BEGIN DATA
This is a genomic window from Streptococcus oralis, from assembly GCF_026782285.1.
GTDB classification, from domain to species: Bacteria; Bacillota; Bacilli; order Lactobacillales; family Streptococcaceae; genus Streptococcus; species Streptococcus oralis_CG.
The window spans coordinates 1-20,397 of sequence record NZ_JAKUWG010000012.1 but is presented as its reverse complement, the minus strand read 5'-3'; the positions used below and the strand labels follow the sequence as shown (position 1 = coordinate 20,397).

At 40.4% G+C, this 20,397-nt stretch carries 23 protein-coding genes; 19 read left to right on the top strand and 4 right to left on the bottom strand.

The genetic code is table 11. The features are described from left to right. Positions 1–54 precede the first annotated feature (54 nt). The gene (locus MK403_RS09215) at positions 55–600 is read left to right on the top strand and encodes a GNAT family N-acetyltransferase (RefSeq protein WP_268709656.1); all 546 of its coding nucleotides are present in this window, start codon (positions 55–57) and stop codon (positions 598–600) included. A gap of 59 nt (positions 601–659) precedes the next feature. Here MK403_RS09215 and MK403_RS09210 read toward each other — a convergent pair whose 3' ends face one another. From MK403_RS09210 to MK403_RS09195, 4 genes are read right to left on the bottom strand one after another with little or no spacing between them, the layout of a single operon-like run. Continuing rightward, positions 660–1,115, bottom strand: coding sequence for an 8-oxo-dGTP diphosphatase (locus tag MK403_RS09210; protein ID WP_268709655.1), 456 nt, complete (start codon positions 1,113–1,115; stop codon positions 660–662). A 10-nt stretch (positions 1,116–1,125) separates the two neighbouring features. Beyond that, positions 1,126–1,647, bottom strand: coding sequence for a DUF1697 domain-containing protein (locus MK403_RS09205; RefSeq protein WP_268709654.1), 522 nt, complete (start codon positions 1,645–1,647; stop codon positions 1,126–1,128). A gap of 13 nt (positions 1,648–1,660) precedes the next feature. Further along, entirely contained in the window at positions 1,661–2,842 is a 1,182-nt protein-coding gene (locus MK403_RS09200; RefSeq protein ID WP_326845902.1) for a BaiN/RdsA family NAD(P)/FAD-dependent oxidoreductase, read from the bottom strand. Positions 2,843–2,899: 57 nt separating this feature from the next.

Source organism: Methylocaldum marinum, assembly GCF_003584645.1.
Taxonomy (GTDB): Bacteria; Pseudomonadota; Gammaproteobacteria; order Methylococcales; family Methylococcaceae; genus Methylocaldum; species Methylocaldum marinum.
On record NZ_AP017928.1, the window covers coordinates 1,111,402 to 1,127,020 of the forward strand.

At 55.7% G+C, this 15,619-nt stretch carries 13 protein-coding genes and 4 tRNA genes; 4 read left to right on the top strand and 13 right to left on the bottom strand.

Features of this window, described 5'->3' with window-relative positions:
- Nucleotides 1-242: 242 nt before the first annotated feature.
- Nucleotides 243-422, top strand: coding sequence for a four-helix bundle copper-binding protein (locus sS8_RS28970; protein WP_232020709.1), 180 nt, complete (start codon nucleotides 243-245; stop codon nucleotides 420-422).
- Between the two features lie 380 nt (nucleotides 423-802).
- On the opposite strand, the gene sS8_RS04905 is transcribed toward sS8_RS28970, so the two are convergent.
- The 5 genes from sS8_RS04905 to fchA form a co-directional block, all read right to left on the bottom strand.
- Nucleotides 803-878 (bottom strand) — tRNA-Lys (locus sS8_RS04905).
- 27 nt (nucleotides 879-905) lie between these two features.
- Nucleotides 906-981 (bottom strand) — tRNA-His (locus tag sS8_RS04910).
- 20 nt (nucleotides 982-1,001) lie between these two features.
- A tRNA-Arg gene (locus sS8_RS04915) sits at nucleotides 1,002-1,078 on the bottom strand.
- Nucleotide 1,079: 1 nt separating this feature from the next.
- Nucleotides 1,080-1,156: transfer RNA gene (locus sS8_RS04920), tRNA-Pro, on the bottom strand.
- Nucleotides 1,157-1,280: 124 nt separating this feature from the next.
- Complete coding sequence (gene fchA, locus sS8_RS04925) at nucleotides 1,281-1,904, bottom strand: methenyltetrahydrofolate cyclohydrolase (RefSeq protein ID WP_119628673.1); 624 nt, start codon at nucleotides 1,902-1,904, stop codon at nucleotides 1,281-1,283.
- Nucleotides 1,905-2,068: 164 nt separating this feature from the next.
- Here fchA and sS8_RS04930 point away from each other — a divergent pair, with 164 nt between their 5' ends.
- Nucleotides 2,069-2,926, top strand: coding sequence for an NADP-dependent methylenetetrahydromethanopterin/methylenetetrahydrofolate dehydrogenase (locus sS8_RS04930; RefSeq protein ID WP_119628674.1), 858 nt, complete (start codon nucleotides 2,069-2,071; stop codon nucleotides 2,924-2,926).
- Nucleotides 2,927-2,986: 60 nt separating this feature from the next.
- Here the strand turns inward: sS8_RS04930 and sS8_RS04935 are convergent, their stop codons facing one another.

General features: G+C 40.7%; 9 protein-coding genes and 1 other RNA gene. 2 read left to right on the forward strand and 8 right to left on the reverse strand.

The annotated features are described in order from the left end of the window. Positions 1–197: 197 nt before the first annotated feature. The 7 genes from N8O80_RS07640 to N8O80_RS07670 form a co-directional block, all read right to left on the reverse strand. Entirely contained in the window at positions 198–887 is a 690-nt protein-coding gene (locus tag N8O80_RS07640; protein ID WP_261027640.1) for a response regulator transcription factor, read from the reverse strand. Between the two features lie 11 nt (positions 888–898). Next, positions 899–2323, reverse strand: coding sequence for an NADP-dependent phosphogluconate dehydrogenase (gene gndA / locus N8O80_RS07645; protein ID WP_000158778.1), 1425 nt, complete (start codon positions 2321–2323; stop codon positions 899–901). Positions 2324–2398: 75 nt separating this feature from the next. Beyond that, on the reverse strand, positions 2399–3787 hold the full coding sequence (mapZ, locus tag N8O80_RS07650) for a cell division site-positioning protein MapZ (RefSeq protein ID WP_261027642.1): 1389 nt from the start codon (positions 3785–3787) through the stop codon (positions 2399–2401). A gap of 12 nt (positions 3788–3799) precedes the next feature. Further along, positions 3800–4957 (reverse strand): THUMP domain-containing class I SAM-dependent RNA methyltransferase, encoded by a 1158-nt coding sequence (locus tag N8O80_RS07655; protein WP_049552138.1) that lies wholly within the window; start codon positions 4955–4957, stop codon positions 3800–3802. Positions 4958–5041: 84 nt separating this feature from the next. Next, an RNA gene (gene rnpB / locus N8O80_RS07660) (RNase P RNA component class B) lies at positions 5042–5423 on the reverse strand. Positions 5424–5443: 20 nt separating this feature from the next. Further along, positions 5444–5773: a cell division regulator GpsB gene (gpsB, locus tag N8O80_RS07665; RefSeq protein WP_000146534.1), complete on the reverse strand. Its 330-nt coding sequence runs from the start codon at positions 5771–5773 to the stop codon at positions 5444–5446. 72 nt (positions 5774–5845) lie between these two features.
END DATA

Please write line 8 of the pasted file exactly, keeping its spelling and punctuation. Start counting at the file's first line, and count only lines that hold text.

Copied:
On record NZ_AP017928.1, the window covers coordinates 1,111,402 to 1,127,020 of the forward strand.